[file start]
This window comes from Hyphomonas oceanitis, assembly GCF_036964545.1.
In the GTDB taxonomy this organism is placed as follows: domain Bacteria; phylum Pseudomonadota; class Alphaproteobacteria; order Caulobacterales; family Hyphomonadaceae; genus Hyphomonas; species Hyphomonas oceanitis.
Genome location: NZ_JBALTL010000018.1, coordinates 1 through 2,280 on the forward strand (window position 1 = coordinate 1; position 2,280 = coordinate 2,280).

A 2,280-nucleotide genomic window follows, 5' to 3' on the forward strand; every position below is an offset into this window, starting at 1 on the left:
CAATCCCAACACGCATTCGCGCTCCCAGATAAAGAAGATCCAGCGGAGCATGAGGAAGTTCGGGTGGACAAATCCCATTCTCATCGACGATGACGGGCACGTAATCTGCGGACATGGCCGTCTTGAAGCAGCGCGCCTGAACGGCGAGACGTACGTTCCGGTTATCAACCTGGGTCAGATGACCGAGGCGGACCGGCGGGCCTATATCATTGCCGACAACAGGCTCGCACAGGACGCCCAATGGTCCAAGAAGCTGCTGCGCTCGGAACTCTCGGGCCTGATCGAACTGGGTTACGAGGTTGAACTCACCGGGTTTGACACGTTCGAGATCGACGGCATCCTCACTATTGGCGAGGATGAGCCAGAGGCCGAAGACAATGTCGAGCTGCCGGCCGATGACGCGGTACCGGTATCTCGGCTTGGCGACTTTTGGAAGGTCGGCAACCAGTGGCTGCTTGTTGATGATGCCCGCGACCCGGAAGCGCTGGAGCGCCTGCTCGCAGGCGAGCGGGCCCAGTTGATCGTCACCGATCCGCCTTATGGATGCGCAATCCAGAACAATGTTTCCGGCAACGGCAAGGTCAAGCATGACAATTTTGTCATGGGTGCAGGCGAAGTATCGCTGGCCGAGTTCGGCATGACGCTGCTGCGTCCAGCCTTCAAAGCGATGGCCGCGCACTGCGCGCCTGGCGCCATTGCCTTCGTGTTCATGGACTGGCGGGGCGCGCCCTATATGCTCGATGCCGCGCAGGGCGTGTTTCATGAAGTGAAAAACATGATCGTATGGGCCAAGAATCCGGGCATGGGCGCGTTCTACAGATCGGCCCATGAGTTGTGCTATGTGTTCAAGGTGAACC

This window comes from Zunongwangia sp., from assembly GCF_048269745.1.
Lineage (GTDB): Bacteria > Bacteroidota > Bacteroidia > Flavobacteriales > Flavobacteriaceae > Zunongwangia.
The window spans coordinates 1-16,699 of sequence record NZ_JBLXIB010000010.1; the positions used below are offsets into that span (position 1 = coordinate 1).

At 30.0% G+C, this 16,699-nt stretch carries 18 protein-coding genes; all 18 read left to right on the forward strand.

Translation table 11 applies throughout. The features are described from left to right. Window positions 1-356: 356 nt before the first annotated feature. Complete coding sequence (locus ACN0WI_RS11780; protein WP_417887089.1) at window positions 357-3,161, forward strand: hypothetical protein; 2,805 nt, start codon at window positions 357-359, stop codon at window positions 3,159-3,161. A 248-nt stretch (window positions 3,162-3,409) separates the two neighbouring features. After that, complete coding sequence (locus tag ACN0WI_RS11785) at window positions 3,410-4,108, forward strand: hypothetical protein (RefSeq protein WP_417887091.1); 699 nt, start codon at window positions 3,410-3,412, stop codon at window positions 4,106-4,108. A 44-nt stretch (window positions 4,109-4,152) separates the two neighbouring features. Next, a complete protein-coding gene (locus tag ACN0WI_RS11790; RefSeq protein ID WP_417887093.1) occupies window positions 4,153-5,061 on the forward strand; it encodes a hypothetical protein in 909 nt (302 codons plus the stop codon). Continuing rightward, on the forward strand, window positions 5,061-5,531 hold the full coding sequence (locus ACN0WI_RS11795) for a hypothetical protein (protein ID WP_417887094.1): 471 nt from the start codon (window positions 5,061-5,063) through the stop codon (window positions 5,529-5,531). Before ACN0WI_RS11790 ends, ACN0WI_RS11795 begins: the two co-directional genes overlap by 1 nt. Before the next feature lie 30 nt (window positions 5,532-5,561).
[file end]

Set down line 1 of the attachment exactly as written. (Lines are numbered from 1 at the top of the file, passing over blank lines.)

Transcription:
This window comes from Hyphomonas oceanitis, assembly GCF_036964545.1.